Putin’s full-scale war destroying Russia’s own elite military force

Russian conscript in Belgorod region says men are in 'protest'

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Russia’s secretive paramilitary force known as the Wagner Group is reported to have suffered heavy attrition in Ukraine. Alongside Vladimir Putin’s desperate conscription drive, Wagner’s oligarch founder is known to be recruiting mercenaries straight out of Russia’s prisons as the fighting in Ukraine leaves the once-elite group short of men and morale. 

CNN’s Melissa Bell reported: “[Wagner] has had to recruit not just those battle-hardened, experienced men that they’ve sought from their theatres of action in Africa at the beginning of the war, but rather they have filled their ranks with people who simply aren’t doing that same sort of fighting. 

“Of course, that has made a massive difference to their ability to make a difference on the ground.

“They simply aren’t what they were when this war began, they are not the fighting force that was meant to be functioning inside a full-scale war and Ukraine, it turns out has taken its toll not just on the wider regular army but also on Wagner itself.

“So there are these two recruiting drives, one is from the Russian state, it is, of course, obligatory the money is less than within Wagner, Wagner is voluntary, they are paying more.

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“Yet on the ground, of course, what they’re finding is that it is not that many Russians that are choosing to sign up hence the recruitment drives in the Russian prisons.”

Wagner, staffed by veterans of the Russian armed forces, has fought in Libya, Syria, the Central African Republic, Mali and other countries.

It was founded in 2014 after Russia annexed Ukraine’s Crimea peninsula and started supporting pro-Russia separatists in Ukraine’s eastern Donbas region.

The United States has accused Russian mercenaries on Thursday of exploiting natural resources in the Central African Republic, Mali, Sudan and elsewhere to help fund Moscow’s war in Ukraine, a charge Russia rejected as “anti-Russian rage.”

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US Ambassador to the United Nations, Linda Thomas-Greenfield, said the Wagner Group are exploiting natural resources and “these ill-gotten gains are used to fund Moscow’s war machine in Africa, the Middle East, and Ukraine.”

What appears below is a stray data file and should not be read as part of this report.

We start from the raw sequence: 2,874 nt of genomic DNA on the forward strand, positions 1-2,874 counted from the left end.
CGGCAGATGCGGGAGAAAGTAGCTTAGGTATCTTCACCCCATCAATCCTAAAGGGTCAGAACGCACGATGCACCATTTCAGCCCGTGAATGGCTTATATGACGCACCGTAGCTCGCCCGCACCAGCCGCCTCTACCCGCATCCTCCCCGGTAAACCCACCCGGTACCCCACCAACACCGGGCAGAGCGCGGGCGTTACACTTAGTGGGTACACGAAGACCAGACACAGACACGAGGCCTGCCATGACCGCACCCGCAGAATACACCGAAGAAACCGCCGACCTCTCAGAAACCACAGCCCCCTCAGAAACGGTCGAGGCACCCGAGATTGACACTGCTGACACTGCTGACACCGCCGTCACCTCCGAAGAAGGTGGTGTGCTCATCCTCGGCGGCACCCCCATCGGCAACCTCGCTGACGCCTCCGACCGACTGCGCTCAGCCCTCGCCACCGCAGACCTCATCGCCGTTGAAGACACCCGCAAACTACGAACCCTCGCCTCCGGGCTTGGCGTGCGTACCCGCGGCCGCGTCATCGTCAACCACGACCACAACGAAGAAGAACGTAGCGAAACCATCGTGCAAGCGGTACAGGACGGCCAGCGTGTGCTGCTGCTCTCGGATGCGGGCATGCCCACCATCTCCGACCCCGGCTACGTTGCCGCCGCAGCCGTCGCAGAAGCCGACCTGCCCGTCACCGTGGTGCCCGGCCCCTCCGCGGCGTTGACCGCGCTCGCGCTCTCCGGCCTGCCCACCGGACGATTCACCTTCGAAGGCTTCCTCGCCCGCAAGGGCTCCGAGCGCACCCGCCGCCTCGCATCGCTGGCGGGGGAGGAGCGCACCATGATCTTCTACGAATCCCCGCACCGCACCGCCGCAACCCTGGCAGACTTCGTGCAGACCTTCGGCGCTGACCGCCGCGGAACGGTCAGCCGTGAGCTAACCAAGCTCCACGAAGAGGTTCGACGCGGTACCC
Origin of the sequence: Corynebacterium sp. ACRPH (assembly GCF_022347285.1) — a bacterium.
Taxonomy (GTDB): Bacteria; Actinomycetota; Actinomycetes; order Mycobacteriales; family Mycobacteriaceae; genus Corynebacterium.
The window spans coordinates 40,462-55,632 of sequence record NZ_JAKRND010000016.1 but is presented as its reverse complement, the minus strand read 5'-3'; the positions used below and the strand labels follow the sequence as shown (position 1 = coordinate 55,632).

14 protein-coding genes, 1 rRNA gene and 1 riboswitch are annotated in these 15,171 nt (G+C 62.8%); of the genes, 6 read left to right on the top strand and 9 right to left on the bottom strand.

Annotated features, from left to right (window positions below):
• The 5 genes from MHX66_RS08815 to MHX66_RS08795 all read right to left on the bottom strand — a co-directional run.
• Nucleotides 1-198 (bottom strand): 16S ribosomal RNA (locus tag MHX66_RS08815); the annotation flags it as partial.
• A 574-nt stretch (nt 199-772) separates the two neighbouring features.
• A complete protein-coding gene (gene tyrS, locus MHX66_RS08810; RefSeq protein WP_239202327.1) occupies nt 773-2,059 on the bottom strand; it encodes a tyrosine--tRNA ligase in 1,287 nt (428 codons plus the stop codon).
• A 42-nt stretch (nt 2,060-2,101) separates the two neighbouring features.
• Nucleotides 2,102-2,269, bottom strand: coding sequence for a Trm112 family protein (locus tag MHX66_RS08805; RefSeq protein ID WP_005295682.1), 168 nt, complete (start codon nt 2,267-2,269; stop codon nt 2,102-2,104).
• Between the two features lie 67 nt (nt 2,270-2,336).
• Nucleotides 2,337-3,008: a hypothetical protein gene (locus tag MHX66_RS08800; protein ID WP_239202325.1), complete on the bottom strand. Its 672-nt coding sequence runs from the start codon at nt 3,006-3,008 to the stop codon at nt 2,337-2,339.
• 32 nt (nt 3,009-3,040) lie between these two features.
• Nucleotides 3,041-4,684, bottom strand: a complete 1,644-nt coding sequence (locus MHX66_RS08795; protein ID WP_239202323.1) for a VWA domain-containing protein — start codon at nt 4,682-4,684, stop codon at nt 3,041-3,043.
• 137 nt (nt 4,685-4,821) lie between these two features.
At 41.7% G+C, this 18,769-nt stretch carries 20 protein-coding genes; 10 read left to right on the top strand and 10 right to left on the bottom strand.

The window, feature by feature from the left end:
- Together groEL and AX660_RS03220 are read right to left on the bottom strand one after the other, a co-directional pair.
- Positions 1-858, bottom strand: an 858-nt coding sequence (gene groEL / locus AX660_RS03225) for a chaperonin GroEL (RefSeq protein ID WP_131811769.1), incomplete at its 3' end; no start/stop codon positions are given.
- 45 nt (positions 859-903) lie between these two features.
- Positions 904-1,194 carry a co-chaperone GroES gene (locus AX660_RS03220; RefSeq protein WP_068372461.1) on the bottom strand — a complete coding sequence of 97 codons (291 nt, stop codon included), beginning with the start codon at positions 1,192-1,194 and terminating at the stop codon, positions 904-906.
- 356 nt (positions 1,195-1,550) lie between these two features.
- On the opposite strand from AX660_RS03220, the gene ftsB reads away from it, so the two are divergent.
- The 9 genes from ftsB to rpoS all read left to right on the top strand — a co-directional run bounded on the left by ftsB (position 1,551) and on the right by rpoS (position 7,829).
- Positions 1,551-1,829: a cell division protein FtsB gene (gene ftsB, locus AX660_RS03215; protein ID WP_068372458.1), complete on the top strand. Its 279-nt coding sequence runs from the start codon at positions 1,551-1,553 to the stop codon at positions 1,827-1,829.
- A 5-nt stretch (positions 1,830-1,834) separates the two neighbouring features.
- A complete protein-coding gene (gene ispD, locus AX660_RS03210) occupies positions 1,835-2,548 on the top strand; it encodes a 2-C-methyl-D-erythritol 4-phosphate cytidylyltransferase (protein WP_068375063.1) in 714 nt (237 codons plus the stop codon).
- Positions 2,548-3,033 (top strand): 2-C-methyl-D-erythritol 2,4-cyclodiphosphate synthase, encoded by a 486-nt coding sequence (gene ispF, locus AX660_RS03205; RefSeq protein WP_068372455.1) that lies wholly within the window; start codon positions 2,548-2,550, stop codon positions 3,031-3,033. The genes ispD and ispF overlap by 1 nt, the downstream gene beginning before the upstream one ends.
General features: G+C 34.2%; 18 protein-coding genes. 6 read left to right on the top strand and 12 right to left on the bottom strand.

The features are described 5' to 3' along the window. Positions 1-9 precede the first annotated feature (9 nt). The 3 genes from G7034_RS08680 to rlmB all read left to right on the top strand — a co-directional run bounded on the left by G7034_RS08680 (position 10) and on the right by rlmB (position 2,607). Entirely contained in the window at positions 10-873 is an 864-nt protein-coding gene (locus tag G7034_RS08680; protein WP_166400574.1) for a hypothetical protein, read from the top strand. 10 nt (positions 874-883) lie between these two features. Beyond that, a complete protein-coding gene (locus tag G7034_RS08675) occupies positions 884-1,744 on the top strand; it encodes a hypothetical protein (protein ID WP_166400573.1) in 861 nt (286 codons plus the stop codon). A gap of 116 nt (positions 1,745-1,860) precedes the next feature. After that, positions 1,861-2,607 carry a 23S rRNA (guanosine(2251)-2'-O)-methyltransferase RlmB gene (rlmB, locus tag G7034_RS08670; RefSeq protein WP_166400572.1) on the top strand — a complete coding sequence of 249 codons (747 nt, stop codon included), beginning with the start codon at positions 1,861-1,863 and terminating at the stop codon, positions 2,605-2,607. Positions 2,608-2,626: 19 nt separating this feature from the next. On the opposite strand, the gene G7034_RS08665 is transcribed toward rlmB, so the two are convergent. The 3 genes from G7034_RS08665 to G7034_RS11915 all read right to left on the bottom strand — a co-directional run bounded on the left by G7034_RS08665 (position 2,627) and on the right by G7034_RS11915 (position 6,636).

“Make no mistake: people across Africa are paying a heavy price for the Wagner Group’s exploitative practices and human rights violations,” Thomas-Greenfield told a UN Security Council meeting on the financing of armed groups through illicit trafficking of natural resources in Africa.

Yevgeny Prigozhin, founder of the Wagner Group recently broke ranks to openly criticise Russia’s military top brass after a series of defeats on the battlefield in Ukraine

Prigozhin ridiculed generals, saying the military was riddled with nepotism and that senior officers should be stripped of their ranks and sent to the front barefoot to atone for their sins.


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Defence Minister Sergei Shoigu, one of Putin’s closest allies, was appointed in 2012. So close was their relationship that the two men regularly spent holidays together in the forests and mountains of Shoigu’s native Tuva.

Many Russian nationalists have repeatedly criticised Shoigu and his top generals for everything from poor planning and shallow logistics to ruinously outdated tactics and losing the information war despite massive investment under Putin.

In the last week, two retired generals now serving as members of the State Duma from Putin’s United Russia party have added their voice to the chorus of criticism, accusing the defence ministry of corruption and dishonesty.

Most of all, though, critics blame Shoigu’s ministry for losing the key battles for Kyiv, Kharkiv, Lyman and in the Kherson region.

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